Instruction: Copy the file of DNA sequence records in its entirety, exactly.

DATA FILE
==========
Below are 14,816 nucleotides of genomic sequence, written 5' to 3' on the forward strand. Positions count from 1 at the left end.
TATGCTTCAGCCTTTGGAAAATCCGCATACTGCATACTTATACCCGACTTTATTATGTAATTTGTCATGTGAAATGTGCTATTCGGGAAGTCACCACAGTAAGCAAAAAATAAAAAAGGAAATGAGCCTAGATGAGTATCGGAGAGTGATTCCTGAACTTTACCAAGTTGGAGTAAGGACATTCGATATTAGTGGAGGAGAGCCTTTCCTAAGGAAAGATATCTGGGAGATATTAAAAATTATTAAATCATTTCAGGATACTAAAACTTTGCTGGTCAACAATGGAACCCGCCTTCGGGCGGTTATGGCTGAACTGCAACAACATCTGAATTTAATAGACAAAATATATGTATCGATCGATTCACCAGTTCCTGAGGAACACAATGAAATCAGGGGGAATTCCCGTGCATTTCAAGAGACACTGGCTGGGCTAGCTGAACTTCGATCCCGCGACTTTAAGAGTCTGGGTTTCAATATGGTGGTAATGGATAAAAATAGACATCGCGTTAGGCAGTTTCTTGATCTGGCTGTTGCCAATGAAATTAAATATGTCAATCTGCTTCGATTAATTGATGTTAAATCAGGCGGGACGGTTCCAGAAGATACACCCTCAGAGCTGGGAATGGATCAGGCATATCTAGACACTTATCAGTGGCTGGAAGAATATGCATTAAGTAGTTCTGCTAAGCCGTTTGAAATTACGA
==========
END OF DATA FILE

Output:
Below are 14,816 nucleotides of genomic sequence, written 5' to 3' on the forward strand. Positions count from 1 at the left end.
TATGCTTCAGCCTTTGGAAAATCCGCATACTGCATACTTATACCCGACTTTATTATGTAATTTGTCATGTGAAATGTGCTATTCGGGAAGTCACCACAGTAAGCAAAAAATAAAAAAGGAAATGAGCCTAGATGAGTATCGGAGAGTGATTCCTGAACTTTACCAAGTTGGAGTAAGGACATTCGATATTAGTGGAGGAGAGCCTTTCCTAAGGAAAGATATCTGGGAGATATTAAAAATTATTAAATCATTTCAGGATACTAAAACTTTGCTGGTCAACAATGGAACCCGCCTTCGGGCGGTTATGGCTGAACTGCAACAACATCTGAATTTAATAGACAAAATATATGTATCGATCGATTCACCAGTTCCTGAGGAACACAATGAAATCAGGGGGAATTCCCGTGCATTTCAAGAGACACTGGCTGGGCTAGCTGAACTTCGATCCCGCGACTTTAAGAGTCTGGGTTTCAATATGGTGGTAATGGATAAAAATAGACATCGCGTTAGGCAGTTTCTTGATCTGGCTGTTGCCAATGAAATTAAATATGTCAATCTGCTTCGATTAATTGATGTTAAATCAGGCGGGACGGTTCCAGAAGATACACCCTCAGAGCTGGGAATGGATCAGGCATATCTAGACACTTATCAGTGGCTGGAAGAATATGCATTAAGTAGTTCTGCTAAGCCGTTTGAAATTACGA